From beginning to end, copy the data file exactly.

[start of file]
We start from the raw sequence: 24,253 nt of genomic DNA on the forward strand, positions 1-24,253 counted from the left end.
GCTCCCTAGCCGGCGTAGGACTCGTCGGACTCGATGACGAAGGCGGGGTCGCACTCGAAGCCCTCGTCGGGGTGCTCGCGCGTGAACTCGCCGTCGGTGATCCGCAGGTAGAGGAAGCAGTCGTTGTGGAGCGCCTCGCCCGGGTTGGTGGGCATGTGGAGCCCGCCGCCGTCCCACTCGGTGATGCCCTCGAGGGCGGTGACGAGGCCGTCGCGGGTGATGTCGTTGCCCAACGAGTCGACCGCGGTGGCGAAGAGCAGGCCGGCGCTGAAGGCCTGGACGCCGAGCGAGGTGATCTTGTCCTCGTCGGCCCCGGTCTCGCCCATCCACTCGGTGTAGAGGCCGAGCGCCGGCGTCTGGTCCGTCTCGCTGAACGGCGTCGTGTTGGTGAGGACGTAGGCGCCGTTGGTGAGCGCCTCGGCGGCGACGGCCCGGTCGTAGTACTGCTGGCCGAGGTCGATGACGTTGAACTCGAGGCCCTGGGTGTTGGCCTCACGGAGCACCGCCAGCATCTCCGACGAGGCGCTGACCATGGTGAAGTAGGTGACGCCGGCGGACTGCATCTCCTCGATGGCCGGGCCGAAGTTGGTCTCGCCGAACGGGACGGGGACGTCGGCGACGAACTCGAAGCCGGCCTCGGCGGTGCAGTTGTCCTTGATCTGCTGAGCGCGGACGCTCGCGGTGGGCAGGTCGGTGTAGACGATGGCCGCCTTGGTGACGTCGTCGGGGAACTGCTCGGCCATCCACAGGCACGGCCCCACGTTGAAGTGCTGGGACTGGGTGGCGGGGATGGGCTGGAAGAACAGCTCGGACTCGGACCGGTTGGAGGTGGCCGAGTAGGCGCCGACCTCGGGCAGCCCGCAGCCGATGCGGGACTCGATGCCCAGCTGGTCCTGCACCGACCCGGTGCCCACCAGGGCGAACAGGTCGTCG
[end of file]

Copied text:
We start from the raw sequence: 24,253 nt of genomic DNA on the forward strand, positions 1-24,253 counted from the left end.
GCTCCCTAGCCGGCGTAGGACTCGTCGGACTCGATGACGAAGGCGGGGTCGCACTCGAAGCCCTCGTCGGGGTGCTCGCGCGTGAACTCGCCGTCGGTGATCCGCAGGTAGAGGAAGCAGTCGTTGTGGAGCGCCTCGCCCGGGTTGGTGGGCATGTGGAGCCCGCCGCCGTCCCACTCGGTGATGCCCTCGAGGGCGGTGACGAGGCCGTCGCGGGTGATGTCGTTGCCCAACGAGTCGACCGCGGTGGCGAAGAGCAGGCCGGCGCTGAAGGCCTGGACGCCGAGCGAGGTGATCTTGTCCTCGTCGGCCCCGGTCTCGCCCATCCACTCGGTGTAGAGGCCGAGCGCCGGCGTCTGGTCCGTCTCGCTGAACGGCGTCGTGTTGGTGAGGACGTAGGCGCCGTTGGTGAGCGCCTCGGCGGCGACGGCCCGGTCGTAGTACTGCTGGCCGAGGTCGATGACGTTGAACTCGAGGCCCTGGGTGTTGGCCTCACGGAGCACCGCCAGCATCTCCGACGAGGCGCTGACCATGGTGAAGTAGGTGACGCCGGCGGACTGCATCTCCTCGATGGCCGGGCCGAAGTTGGTCTCGCCGAACGGGACGGGGACGTCGGCGACGAACTCGAAGCCGGCCTCGGCGGTGCAGTTGTCCTTGATCTGCTGAGCGCGGACGCTCGCGGTGGGCAGGTCGGTGTAGACGATGGCCGCCTTGGTGACGTCGTCGGGGAACTGCTCGGCCATCCACAGGCACGGCCCCACGTTGAAGTGCTGGGACTGGGTGGCGGGGATGGGCTGGAAGAACAGCTCGGACTCGGACCGGTTGGAGGTGGCCGAGTAGGCGCCGACCTCGGGCAGCCCGCAGCCGATGCGGGACTCGATGCCCAGCTGGTCCTGCACCGACCCGGTGCCCACCAGGGCGAACAGGTCGTCG